for good reasons, and partly for historical competition. C++ seems
to inherit this bad name mostly because of its similar name, indeed.
Yes, it contains all of C's misfeatures, but as I said before, so
does GPC in the form of "BP extensions". Let's do a quick check
(note: not all of the listed points I consider pure misfeatures,
some of them have their use, though I think they're often overused,
in both languages, when better alternatives are available):
- Untyped pointers: check
- Untyped memory operations (e.g., memory copy, fill): check
- Untyped files: check
- Arbitrary type casts: check
- Hidden type casts by abusing unions (variant records): check
(Plus hidden type casts by "absolute" variables, a BP misfeature
that even C doesn't have.)
- Zero-based, manually memory-managed strings with clumsy support
functions: check ("PChar" and the "Strings" unit)
- Mixup between arrays and pointers: check (if only for "PChar")
- Always-0-based arrays: check ("open array" parameters)
- Unchecked array ranges: check (by turning off range-checking,
which BP allows locally, and which is sometimes used intentionally
for "dirty stuff")
- goto: check (even in standard Pascal)
So, yes, one can write dirty C-style programs in C++, but so can one
do in BP and therefore GPC. However, high-level C++ looks quite
different. E.g., there's a string type (which is internally a
template in C++, while it's a compiler built-in in GPC, which is a
difference mostly invisible to the programmer) which similar string
operations as in Pascal (from "+" to "substr" to various find
operations), range-safe and with dynamic memory management (so you
can have strings of unbounded length, which GPC can't do yet -- at
best you can have "^String", but then you have to manage its
The C++ object model is a little higher-level than the various
Pascal models (I explained the automatic con-/destructors which are
easier to use and less error-prone than Pascal's explicit calls).
And of course, a simple list (using the STL template) is no
comparison to a hand-made list in Pascal (or a general list abusing
type-casts or other dirty tricks).
The only major drawback I see is the lack of modules.
Of course, the syntax is quite different from Pascal (and quite
similar to C), but for me that's just not an issue -- it just looks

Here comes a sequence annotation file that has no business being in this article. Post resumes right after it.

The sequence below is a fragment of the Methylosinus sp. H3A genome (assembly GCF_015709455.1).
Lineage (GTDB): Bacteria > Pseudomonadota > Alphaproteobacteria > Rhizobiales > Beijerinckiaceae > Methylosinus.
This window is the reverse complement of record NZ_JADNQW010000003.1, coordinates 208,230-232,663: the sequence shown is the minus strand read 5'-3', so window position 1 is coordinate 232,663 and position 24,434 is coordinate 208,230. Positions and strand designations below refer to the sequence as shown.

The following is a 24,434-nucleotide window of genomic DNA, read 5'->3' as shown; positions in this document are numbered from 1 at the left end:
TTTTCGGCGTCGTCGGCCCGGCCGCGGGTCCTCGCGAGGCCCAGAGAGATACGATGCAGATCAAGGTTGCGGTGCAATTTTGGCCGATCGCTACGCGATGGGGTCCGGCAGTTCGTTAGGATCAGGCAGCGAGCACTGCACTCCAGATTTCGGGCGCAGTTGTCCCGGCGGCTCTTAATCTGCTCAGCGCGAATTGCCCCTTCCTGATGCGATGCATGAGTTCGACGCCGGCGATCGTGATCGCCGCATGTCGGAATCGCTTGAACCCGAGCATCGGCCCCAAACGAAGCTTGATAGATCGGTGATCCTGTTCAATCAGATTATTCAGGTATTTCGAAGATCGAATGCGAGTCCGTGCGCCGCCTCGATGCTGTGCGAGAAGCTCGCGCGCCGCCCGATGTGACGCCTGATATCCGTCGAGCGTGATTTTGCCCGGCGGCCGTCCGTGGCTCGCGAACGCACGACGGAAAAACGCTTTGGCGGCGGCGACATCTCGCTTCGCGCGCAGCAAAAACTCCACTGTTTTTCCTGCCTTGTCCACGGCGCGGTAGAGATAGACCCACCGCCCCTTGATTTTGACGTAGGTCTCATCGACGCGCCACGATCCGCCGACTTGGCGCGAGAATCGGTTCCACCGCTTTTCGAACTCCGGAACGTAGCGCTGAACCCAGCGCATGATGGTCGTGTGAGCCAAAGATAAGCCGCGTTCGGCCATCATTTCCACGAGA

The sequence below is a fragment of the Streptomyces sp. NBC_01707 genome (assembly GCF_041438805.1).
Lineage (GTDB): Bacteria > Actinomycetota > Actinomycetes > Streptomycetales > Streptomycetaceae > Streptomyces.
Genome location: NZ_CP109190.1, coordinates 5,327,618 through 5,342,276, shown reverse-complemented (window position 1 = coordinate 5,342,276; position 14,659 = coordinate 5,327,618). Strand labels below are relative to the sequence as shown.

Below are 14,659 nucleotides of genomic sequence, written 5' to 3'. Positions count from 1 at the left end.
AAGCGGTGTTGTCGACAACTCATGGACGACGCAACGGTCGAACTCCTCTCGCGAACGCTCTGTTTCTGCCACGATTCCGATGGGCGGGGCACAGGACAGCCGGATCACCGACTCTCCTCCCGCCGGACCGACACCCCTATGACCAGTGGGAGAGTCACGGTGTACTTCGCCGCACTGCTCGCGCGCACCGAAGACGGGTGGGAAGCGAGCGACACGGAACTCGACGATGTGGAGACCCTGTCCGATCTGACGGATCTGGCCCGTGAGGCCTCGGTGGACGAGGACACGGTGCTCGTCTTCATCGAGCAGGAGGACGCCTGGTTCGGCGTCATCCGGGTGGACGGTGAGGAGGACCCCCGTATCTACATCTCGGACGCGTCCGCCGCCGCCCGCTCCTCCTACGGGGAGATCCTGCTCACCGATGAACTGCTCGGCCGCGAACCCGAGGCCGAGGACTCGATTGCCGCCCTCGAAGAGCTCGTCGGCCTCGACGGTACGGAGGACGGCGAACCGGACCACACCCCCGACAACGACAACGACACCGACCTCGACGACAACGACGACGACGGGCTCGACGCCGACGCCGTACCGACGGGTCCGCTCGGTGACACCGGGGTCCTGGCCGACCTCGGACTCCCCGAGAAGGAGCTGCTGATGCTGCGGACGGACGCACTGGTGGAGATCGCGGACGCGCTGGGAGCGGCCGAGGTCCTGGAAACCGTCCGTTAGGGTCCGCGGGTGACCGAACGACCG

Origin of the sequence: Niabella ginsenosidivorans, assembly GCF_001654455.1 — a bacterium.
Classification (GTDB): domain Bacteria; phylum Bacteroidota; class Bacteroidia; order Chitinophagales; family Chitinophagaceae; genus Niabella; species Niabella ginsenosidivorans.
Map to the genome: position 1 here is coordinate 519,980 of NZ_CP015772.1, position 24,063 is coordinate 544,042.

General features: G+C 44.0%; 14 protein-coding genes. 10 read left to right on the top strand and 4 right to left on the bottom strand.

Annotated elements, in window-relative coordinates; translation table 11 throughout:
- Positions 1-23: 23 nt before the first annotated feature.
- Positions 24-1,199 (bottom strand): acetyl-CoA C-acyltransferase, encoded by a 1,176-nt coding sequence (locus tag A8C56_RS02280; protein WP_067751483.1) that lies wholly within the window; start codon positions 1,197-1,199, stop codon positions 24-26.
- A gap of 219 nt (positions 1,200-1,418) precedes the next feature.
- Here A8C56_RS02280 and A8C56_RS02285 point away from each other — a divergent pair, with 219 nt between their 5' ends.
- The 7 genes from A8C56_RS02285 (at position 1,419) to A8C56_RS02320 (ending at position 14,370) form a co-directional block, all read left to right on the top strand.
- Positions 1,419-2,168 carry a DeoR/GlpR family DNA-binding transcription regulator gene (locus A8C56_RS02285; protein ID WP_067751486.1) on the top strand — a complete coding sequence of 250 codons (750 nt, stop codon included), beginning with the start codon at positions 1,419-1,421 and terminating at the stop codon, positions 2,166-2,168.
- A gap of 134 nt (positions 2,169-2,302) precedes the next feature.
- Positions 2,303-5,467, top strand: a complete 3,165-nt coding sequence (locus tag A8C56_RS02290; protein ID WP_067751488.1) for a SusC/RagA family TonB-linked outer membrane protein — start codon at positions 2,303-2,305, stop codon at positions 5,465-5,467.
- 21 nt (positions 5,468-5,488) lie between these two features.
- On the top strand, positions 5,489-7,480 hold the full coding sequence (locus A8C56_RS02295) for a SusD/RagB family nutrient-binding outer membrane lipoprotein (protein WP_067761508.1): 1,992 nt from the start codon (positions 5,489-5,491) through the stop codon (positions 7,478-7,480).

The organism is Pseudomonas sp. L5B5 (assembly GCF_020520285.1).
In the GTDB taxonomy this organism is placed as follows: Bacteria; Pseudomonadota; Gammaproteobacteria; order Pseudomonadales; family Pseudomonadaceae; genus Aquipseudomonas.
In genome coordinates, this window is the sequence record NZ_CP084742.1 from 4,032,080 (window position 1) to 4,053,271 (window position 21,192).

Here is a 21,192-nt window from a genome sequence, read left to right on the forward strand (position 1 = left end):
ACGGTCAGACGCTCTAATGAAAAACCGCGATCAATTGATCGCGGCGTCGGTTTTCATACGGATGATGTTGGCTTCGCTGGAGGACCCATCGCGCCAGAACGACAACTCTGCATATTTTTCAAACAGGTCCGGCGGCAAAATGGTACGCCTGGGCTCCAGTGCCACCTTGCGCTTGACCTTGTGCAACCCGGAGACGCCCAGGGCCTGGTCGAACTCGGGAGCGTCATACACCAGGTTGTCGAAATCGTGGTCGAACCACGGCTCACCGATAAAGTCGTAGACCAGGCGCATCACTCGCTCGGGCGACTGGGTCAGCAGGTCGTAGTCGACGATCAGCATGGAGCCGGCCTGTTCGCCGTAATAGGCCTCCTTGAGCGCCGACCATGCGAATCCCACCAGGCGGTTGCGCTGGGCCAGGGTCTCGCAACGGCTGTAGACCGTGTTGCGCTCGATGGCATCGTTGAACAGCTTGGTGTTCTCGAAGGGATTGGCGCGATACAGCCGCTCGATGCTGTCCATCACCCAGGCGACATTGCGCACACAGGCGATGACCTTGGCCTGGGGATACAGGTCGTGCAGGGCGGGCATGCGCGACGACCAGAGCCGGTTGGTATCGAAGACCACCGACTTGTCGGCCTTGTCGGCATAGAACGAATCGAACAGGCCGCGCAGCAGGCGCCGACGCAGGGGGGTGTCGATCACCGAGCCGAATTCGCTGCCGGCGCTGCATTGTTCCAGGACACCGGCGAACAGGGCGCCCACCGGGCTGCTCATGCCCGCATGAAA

different, and I can't even say GPC's syntax is much cleaner in
total (with all the BP mess mixed in).
> So who is going to write this translator? Not me. Is Frank going
> to write it on his own?
I'd like to, but someone would have to pay my bills for the next
several years. ;-)
> It may be ten times as much work to re-write the compiler in Pascal, but
> we may find that we have a hundred times as much developer time available.
> One way to proceed is for Frank to estimate how many developer hours are
> required for a Pascal compiler in Pascal, and for a Pascal to C++
> translator, then we poll the list to see how many hours people are
> prepared to dedicate to each project. If only one of them gets enough
> hours, then we have only one practical solution.
What exactly do you mean by "Pascal compiler in Pascal"? What would
its output be?
John L. Ries wrote:
> The more I think about it, the clearer it is to me that the Pascal to C++
> translator is the option discussed that I like the least. I actually
> would prefer a Pascal to Ada translator more than Pascal to C++, because
> if I had to abandon Pascal, I think I'd be much more comfortable
> programming in Ada than in C/C++
That's not quite what I was talking about. I meant a converter as a
compiler replacement, i.e. you would write your source in Pascal,
and to build it, convert to C++ and compile it (so C++ is just a
mostly invisible intermediate step, like assembler code is now).
You seem to mean a permanant conversion to another language, so
you'd maintain your code in the new language afterwards. For this
purpose, Ada or Modula-2 might be more suitable for many Pascal
programmers. (For me probably it would probably still be C++, if
only because I know it better now, and such code could integrate
better with my other recently-written C++ code. But for this
purpose, I wouldn't write a complete converter -- it's not worth the
effort -- maybe a small tool for the most boring parts of the
conversion, perhaps just a sed script for some obvious syntax
Frank Heckenbach, f.heckenbach at fh-soft.de, http://fjf.gnu.de/, 7977168E